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Publication numberUS4196227 A
Publication typeGrant
Application numberUS 05/898,305
Publication dateApr 1, 1980
Filing dateApr 20, 1978
Priority dateApr 20, 1978
Also published asCA1118478A1, DE2844067A1
Publication number05898305, 898305, US 4196227 A, US 4196227A, US-A-4196227, US4196227 A, US4196227A
InventorsRichard DuBois, Donald M. Ashton, Jr.
Original AssigneeWagner Electric Corporation
Export CitationBiBTeX, EndNote, RefMan
External Links: USPTO, USPTO Assignment, Espacenet
Mixing with organic silicate, silk screening
US 4196227 A
Finely divided carbon in emulsion in an organic silicate is silk screened onto a substrate to form conductive elements for a fluorescent display device which, when baked, provides a willing host surface upon which a phosphor coating is applied. In one embodiment of the invention, a metallic oxide is mixed with the finely divided carbon.
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What is claimed is:
1. A process for forming an electrode pattern in a fluorescent display device of the type wherein said electrode pattern is deposited on a substrate, wherein the improvement comprises:
(a) mixing from about 1 to about 33 parts of organic silicate with 100 parts of finely divided carbon to form an emulsion;
(b) silk screening said emulsion onto said substrate; and
(c) baking said emulsion.
2. The process recited in claim 1 further comprising said organic silicate being an alkyl silicate and being present in an amount of from about 5.3 to about 18 parts per 100 parts of carbon.
3. The process recited in claim 1 wherein said organic silicate is ethyl silicate.
4. The process recited in claim 3 wherein said ethyl silicate is tetraethyl orthosilicate.
5. The process recited in claim 1 further comprising coating at least part of the baked emulsion with phosphor.
6. A process for forming an electrode pattern in a fluorescent display device of the type wherein said electrode pattern is deposited on a substrate, wherein the improvement comprises:
(a) mixing from about 1 to about 45 percent alumina with finely divided carbon to form a mixture;
(b) mixing from about 1 to about 33 parts of organic silicate with 100 parts of said mixture to form an emulsion;
(c) silk screening said emulsion onto said substrate forming at least part of said electrode pattern; and
(d) baking said emulsion.
7. The process recited in claim 6 further comprising coating at least part of the baked emulsion with phosphor.
8. The process recited in claim 6 wherein the step of baking is performed at between 250 and 500C.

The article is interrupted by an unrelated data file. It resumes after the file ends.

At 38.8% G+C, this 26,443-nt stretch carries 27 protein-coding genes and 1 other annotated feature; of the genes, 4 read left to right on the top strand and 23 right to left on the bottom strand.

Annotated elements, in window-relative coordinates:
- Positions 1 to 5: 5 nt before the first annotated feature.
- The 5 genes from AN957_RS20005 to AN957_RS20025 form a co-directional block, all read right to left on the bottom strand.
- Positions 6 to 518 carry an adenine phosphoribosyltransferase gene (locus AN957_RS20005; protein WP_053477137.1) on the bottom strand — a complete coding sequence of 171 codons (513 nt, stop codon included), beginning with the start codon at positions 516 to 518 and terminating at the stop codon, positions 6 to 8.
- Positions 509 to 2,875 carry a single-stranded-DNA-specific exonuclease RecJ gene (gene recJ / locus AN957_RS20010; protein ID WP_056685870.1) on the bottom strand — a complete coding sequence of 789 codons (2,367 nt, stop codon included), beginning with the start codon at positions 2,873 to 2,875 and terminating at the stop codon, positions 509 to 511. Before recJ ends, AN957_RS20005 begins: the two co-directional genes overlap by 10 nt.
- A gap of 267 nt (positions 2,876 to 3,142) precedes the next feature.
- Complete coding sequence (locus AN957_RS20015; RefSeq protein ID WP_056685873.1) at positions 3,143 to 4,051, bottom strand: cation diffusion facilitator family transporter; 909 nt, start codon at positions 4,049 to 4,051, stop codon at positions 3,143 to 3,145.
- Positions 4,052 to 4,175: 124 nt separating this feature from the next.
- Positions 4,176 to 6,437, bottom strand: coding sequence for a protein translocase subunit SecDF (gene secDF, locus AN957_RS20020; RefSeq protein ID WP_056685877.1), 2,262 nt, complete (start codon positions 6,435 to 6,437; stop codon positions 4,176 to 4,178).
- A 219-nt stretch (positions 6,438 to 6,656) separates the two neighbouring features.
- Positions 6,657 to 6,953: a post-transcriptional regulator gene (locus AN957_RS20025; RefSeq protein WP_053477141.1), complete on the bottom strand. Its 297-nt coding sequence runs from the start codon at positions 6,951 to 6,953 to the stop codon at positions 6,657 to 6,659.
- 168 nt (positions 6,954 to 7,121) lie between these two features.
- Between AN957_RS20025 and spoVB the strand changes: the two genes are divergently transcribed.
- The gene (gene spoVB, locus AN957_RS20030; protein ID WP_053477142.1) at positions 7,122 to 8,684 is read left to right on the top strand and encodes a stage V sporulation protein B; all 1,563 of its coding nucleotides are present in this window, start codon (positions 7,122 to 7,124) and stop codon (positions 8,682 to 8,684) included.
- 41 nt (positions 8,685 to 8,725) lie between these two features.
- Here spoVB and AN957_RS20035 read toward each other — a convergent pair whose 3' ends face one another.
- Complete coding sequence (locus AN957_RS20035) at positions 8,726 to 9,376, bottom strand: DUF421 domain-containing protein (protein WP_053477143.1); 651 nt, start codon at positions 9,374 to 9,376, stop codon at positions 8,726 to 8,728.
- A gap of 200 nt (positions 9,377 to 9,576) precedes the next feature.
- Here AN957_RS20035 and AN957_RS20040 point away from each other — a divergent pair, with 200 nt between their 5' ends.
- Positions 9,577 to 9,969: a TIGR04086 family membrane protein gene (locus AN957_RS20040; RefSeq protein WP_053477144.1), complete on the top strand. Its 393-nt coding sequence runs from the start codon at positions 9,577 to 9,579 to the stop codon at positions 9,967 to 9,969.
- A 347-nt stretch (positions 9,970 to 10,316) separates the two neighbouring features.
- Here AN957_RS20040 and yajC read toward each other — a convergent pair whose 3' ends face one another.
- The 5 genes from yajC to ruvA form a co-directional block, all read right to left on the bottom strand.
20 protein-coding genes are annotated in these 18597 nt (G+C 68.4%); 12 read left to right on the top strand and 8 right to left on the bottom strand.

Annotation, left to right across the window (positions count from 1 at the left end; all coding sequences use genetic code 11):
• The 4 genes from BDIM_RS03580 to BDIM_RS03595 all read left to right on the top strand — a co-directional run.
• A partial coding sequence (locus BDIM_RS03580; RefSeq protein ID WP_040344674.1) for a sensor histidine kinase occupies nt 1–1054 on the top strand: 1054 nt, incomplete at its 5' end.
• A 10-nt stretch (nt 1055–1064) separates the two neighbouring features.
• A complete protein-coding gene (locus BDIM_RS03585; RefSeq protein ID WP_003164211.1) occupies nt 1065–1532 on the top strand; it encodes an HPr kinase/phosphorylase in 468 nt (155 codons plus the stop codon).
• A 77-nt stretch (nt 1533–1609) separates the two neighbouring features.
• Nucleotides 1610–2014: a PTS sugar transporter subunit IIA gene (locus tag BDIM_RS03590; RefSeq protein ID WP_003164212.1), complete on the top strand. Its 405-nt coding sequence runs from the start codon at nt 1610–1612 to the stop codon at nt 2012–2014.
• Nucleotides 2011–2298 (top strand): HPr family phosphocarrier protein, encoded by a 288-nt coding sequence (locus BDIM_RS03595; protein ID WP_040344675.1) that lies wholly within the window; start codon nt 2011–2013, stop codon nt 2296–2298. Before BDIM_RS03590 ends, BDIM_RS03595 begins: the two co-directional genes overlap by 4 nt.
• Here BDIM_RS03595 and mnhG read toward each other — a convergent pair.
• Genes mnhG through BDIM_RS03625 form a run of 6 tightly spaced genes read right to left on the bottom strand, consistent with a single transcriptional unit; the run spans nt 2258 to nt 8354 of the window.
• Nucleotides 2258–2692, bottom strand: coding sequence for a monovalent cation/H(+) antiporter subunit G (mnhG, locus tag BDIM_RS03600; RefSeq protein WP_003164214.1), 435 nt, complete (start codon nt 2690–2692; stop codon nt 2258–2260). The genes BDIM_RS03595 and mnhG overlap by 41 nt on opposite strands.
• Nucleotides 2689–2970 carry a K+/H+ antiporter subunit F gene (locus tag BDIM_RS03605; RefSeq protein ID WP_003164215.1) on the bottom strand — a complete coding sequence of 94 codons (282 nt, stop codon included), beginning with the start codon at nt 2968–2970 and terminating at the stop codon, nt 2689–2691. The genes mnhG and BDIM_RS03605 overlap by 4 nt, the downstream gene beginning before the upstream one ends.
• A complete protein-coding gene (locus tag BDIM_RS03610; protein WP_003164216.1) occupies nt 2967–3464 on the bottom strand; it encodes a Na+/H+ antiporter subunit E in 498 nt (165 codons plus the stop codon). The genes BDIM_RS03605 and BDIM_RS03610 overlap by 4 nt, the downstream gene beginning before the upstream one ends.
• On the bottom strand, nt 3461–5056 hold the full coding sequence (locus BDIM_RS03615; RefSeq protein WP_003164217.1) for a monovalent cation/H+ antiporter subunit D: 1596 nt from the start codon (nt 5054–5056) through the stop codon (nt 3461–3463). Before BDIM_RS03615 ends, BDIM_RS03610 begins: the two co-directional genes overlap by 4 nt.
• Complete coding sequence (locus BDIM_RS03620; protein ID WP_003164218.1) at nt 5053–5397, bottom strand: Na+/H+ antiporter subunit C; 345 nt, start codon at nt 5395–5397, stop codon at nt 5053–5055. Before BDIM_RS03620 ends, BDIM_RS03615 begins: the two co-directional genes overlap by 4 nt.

9. The process recited in claim 6 wherein said organic silicate is ethyl silicate.
10. The process recited in claim 9 wherein said ethyl silicate is tetraethyl orthosilicate.

In the manufacture of conductive electrodes on the substrate of a fluoroescent display device, it has been shown to be advantageous to use an electrode formed of or coated with finely divided carbon bound in an inert matrix. U.S. Pat. No. 3,906,269, incorporated herein by reference, describes the advantages of using carbon in this application.

In the prior art cited above, water glass is used as an inorganic binder for the finely divided carbon. Water glass permits the carbon particles to bond well to each other and to metallic elements and insulating substrates such as ceramic or glass and, when baked, forms an inert matrix permanently binding the carbon particles in place without excessively insulating the particles one from the other. Consequently, a conductive element is provided.

A carbon and water glass mixture has been customarily applied by painting, spraying, flowing on, by doctor blade or from a slurry. After application, the water glass and carbon mixture is baked to set the water glass and permanently fix the carbon in the matrix formed by the water glass. None of these methods of application is entirely satisfactory for volume production of electrodes on substrates. Better control of the shape of the electrodes and higher throughputs are desired to maintain adequate production rates.

Silk screening is a satisfactory process from an accuracy and speed standpoint and it was the desired method for making carbon electrodes. However, the properties of water glass are such that it is difficult, if not impossible, to obtain even a single satisfactory electrode pattern on the substrate, let alone a plurality of applicants which is, of course, the advantage of silk screening. Upon attempts to silk screen a pattern of water glass and carbon mixture onto a substrate, the mixture immediately hardened in the silk screen and completely blocked the interstices of the screen and was impossible to remove. No acceptable substitute for water glass in this application has previously been known.


The applicant has discovered a method of rapidly and accurately forming carbon electrodes by silk screening which permits thousands of uses of the silk screen.

An emulsion of from about 1 to about 33 and preferably from about 5.3 to 18 parts of an organic silicate preferably an alkyl silicate and for best results most preferably ethyl silicate to 100 parts of finely divided carbon permits adequate bonding of the carbon particles to each other and to an insulating substrate or a metallic electrode and further permits the use of a silk screen for thousands of applications without having to replace the silk screen. The carbon used may be of the type manufactured by the Joseph Dixon Crucible Co., Jersey City, N.J. and identified as Dixon Airspun Graphite Type 200-09. Although the invention is not limited to carbon powder particle size, carbon powder having a particle size of from about 2 to about 20 micrometers and most suitably about 5 micrometers are preferred. The ethyl silicate is suitably tetraethyl orthosilicate (C2 H5 O)4 Si, and may be of the type manufactured by Union Carbide and identified in Chemical Abstracts Registry No. 78-10-4.